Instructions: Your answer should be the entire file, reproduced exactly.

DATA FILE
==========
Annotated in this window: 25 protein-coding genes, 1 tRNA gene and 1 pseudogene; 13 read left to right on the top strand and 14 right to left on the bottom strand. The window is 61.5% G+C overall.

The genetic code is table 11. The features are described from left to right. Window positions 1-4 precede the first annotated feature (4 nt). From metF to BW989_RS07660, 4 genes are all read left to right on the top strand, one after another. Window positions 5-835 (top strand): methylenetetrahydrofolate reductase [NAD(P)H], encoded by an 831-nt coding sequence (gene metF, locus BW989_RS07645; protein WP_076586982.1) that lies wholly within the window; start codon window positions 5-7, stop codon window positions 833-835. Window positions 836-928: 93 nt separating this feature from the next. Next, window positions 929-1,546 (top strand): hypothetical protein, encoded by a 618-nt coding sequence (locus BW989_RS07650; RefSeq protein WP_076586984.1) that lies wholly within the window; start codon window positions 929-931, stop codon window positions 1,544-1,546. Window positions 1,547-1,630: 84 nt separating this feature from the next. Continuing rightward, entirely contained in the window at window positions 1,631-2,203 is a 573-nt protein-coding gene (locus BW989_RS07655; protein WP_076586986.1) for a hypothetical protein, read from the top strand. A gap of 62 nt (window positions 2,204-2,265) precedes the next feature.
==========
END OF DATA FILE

Annotated in this window: 25 protein-coding genes, 1 tRNA gene and 1 pseudogene; 13 read left to right on the top strand and 14 right to left on the bottom strand. The window is 61.5% G+C overall.

The genetic code is table 11. The features are described from left to right. Window positions 1-4 precede the first annotated feature (4 nt). From metF to BW989_RS07660, 4 genes are all read left to right on the top strand, one after another. Window positions 5-835 (top strand): methylenetetrahydrofolate reductase [NAD(P)H], encoded by an 831-nt coding sequence (gene metF, locus BW989_RS07645; protein WP_076586982.1) that lies wholly within the window; start codon window positions 5-7, stop codon window positions 833-835. Window positions 836-928: 93 nt separating this feature from the next. Next, window positions 929-1,546 (top strand): hypothetical protein, encoded by a 618-nt coding sequence (locus BW989_RS07650; RefSeq protein WP_076586984.1) that lies wholly within the window; start codon window positions 929-931, stop codon window positions 1,544-1,546. Window positions 1,547-1,630: 84 nt separating this feature from the next. Continuing rightward, entirely contained in the window at window positions 1,631-2,203 is a 573-nt protein-coding gene (locus BW989_RS07655; protein WP_076586986.1) for a hypothetical protein, read from the top strand. A gap of 62 nt (window positions 2,204-2,265) precedes the next feature.